A company director has been disqualified from being involved in the management of any company for eleven years due to insufficient record keeping.
The High Court issued a disqualification order lasting eleven years to the sole director. The liquidator found the director completely unco-operative when requesting the company’s statutory records.
This was reported to the Insolvency Service, which investigated and found that the company was acting as an umbrella company in part of a tax avoidance scheme.
This is obviously an extreme case, but there are wider implications for company owners. Companies are subject to strict conditions when it comes to the records that must be kept, both in respect of the company itself and its financial and accounting information. Failure to keep accounting records can lead to a £3,000 fine and/or disqualification from acting as a director.
In short, good record keeping should be a priority for any company director.
So what does sufficient record keeping look like
Company and accounting records
You must keep:
- records about the company itself
- financial and accounting records
You can hire a professional such as Chippendale and Clark to help with your tax.
HM Revenue and Customs (HMRC) may check your records to make sure you’re paying the right amount of tax.
Records about the company
You must keep details of:
- directors, shareholders and company secretaries
- the results of any shareholder votes and resolutions
- promises for the company to repay loans at a specific date in the future (‘debentures’) and who they must be paid back to
- promises the company makes for payments if something goes wrong and it’s the company’s fault (‘indemnities’)
- transactions when someone buys shares in the company
- loans or mortgages secured against the company’s assets
You must keep accounting records that include:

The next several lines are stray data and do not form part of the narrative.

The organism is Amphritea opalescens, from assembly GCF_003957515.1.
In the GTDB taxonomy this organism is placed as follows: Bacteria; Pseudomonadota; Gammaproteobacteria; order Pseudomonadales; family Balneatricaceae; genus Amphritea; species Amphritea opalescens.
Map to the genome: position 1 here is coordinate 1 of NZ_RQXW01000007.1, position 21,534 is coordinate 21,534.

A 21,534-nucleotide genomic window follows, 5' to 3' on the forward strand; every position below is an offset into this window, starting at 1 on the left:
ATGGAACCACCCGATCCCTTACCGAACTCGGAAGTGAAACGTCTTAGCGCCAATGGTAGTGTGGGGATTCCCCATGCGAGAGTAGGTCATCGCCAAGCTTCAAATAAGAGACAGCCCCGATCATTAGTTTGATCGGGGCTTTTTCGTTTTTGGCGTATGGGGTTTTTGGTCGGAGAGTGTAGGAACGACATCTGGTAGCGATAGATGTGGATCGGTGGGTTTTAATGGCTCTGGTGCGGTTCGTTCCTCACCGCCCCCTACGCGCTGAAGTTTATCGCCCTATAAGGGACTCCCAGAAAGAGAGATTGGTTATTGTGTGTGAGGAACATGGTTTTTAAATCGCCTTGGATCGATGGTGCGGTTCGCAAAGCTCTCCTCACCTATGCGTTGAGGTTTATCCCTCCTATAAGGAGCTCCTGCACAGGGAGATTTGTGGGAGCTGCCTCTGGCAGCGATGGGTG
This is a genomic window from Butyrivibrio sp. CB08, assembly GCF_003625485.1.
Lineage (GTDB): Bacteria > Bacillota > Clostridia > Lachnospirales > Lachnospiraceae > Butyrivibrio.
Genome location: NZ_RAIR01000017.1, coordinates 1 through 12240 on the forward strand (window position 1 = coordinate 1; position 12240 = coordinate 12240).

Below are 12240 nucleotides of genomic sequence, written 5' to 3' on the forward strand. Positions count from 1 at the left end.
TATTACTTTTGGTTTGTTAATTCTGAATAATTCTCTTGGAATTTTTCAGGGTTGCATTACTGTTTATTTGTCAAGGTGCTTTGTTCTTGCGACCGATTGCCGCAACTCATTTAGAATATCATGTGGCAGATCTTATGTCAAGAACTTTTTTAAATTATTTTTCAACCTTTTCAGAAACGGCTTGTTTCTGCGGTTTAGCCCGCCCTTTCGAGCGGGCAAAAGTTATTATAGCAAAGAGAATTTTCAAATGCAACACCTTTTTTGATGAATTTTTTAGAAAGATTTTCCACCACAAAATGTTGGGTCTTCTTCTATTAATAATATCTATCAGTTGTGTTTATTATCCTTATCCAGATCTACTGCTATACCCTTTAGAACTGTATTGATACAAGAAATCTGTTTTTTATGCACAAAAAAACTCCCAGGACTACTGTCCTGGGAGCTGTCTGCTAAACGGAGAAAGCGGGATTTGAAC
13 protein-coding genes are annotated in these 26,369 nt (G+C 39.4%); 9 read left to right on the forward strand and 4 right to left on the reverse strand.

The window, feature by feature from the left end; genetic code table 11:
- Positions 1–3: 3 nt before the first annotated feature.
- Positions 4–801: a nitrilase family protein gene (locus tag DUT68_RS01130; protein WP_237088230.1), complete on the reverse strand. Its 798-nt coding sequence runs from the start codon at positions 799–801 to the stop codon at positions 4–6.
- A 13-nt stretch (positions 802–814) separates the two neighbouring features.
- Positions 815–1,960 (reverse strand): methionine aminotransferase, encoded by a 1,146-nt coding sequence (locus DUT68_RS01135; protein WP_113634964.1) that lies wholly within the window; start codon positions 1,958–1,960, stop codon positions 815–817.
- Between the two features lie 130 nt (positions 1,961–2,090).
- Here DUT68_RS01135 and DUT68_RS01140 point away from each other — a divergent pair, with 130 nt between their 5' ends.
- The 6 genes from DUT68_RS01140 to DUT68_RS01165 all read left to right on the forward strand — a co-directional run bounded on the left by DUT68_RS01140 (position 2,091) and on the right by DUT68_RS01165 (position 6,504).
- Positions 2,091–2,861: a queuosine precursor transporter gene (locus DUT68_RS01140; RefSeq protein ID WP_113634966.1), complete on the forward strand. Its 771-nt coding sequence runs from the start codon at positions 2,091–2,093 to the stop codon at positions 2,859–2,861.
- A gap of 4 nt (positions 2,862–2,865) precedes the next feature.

- all money received and spent by the company, including grants and payments from coronavirus support schemes
- details of assets owned by the company
- debts the company owes or is owed
- stock the company owns at the end of the financial year
- the stocktakings you used to work out the stock figure
- all goods bought and sold
- who you bought and sold them to and from (unless you run a retail business)
You must also keep any other financial records, information and calculations you need to prepare and file your annual accounts and Company Tax Return. This includes records of:
- all money spent by the company, for example receipts, petty cash books, orders and delivery notes
- all money received by the company, for example invoices, contracts, sales books and till rolls
- any other relevant documents, for example bank statements and correspondence
How long to keep records
You must keep records for 6 years from the end of the last company financial year they relate to, or longer if:
- they show a transaction that covers more than one of the company’s accounting periods
- the company has bought something that it expects to last more than 6 years, like equipment or machinery
- you sent your Company Tax Return late
- HMRC has started a compliance check into your Company Tax Return
If your records are lost, stolen or destroyed
If you cannot replace your records after they were lost, stolen or destroyed you must:
- do your best to recreate them
- tell your Corporation Tax office straight away
- include this information in your Company Tax Return
Chippendale and Clark use software such as Quickbooks and Xero to keep accounting records digitally, which not only assists in the preparation of VAT, accounts and Tax returns, but also provides a second storage of any invoices and receipts.
If you would like to learn more about how Chippendale and Clark can improve your record keeping, please call the Chippenham office on 01249 465 435 or Swindon office on 01793 378 586.
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